Security breaches can also compromise consumer confidence. Research indicates that wary consumers are choosing not to make purchases online, resulting in revenue losses estimated at US$2.8 billion in 1999. Many ecommerce companies collect information about their customers in order to provide personalized service. This information can also be susceptible to unintended access. Following are a few recent examples of how software breaches on the net reveal consumer account information and credit card numbers.

  • In April 1999, Joe Harris, a computer technician at the Seattle-area "Blarg! Online" ISP, discovered that improperly-installed shopping-cart software used widely on the Net to simplify shopping could allow anyone to see confidential data such as credit card numbers. Security analysts pointed out that the plain ASCII file where such data is stored should not be on the Web server at all, or if it was, the file should be encrypted. Initial evaluation suggested that the weakness affected from several hundred to as many as thousands of ecommerce sites where the software installations were performed improperly.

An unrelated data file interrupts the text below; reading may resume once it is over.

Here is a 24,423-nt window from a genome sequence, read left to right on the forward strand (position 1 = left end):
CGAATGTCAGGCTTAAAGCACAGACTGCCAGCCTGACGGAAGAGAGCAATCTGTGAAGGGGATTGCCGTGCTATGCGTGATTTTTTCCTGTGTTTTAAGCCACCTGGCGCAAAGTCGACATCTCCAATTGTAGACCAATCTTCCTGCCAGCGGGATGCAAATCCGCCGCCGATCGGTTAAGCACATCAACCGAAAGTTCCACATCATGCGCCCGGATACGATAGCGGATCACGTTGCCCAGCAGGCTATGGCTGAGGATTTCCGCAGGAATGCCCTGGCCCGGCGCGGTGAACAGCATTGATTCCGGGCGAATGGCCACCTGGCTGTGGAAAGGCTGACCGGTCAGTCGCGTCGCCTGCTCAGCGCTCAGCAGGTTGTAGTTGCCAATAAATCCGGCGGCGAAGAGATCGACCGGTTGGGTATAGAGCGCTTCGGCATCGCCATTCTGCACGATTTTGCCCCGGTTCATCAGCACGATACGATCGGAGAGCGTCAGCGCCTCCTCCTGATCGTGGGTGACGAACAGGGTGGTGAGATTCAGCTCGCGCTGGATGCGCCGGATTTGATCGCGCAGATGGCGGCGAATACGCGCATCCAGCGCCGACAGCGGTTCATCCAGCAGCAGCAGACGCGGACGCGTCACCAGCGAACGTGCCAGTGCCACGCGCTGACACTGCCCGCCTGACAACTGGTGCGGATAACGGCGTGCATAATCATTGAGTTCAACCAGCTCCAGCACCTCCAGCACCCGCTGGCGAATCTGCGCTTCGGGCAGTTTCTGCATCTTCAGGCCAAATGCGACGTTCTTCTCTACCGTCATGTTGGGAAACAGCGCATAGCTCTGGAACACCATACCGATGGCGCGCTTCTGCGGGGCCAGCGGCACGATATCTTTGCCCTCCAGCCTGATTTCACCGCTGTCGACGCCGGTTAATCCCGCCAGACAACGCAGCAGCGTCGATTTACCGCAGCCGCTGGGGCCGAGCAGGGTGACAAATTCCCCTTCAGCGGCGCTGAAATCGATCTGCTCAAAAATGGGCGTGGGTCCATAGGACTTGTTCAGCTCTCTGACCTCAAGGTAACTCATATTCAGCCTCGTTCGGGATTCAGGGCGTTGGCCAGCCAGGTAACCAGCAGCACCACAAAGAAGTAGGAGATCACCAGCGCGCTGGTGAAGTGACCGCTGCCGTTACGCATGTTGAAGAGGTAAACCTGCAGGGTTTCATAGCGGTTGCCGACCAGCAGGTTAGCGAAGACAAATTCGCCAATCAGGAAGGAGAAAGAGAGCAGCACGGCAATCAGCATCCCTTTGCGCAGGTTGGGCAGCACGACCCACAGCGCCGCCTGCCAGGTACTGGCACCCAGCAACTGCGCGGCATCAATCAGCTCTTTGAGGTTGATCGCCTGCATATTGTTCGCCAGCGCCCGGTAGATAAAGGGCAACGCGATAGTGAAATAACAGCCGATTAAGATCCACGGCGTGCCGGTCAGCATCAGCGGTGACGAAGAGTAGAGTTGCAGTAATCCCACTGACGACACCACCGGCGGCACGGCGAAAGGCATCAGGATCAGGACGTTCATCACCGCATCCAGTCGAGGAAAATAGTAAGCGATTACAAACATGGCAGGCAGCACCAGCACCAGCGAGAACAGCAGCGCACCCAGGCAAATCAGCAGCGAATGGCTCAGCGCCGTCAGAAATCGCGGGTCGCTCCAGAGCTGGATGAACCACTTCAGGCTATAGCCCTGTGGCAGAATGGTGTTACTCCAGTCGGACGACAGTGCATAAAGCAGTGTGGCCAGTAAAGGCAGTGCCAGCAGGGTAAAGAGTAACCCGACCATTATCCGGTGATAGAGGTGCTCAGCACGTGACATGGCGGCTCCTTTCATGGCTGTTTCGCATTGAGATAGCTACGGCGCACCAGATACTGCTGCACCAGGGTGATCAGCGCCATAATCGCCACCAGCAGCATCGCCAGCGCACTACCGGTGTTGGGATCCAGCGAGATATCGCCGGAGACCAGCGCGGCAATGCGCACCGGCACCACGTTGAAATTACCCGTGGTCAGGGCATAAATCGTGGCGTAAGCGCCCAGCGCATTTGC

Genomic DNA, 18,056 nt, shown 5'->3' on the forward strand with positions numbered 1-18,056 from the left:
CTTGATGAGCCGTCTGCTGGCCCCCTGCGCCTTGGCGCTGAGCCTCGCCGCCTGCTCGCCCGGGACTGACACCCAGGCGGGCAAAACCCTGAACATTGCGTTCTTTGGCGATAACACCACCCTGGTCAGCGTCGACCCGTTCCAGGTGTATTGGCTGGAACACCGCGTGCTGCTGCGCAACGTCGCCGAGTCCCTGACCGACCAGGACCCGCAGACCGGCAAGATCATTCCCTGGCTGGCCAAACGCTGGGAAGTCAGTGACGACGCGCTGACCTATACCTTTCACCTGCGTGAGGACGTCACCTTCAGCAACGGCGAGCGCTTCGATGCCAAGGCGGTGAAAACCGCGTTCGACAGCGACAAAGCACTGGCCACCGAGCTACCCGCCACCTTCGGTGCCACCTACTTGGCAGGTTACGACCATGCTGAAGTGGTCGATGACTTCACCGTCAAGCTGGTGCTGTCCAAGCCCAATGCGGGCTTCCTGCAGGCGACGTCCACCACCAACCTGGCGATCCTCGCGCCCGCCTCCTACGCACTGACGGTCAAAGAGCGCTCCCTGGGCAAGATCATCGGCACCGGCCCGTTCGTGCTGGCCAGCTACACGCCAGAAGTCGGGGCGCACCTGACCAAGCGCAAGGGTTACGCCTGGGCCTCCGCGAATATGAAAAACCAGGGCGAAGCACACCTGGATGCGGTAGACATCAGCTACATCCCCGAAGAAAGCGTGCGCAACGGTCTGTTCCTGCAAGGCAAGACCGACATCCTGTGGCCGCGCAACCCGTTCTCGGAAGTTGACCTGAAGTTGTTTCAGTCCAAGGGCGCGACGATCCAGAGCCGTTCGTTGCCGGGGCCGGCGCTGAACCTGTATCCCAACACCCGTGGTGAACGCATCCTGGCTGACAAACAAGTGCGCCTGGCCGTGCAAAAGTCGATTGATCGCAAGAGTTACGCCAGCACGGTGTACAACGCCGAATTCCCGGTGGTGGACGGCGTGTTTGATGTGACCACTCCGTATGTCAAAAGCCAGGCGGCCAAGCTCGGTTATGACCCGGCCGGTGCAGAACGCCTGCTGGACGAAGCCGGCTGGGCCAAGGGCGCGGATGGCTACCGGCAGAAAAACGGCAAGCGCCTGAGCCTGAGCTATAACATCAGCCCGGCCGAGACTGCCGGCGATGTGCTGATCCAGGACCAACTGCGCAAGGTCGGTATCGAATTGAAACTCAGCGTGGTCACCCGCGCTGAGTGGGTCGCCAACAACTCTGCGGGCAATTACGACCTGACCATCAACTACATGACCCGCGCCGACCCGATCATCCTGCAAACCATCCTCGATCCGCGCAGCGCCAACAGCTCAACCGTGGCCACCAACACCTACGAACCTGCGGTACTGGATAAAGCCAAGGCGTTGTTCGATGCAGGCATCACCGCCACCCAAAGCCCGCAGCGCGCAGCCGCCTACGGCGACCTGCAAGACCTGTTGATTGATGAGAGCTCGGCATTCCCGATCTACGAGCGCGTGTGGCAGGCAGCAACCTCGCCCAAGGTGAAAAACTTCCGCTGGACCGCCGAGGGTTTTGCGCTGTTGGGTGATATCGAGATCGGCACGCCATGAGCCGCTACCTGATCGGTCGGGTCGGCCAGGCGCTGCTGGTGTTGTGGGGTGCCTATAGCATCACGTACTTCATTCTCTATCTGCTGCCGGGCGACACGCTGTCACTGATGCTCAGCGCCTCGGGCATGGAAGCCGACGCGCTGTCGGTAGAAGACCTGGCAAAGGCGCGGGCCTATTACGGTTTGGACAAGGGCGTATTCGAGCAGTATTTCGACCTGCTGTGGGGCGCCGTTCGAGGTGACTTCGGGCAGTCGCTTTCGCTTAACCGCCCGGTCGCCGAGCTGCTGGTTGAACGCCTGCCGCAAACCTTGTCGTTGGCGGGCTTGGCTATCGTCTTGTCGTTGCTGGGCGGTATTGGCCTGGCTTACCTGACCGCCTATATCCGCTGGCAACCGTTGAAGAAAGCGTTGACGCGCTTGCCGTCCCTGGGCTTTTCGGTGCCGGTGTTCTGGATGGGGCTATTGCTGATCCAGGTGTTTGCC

• In another recent case, in December 1999, CD Universe customers were shocked when a Russian hacker calling himself Maxus accessed the CD distribution company’s customer credit card database. The criminal tried to extort $100,000 (and later $300,000) from the firm in exchange for not publishing the numbers. When CD Universe refused to pay him, he posted the stolen numbers on a Website and allowed anyone to have one credit card number at a time. Criminals were able to make fraudulent charges on the cards.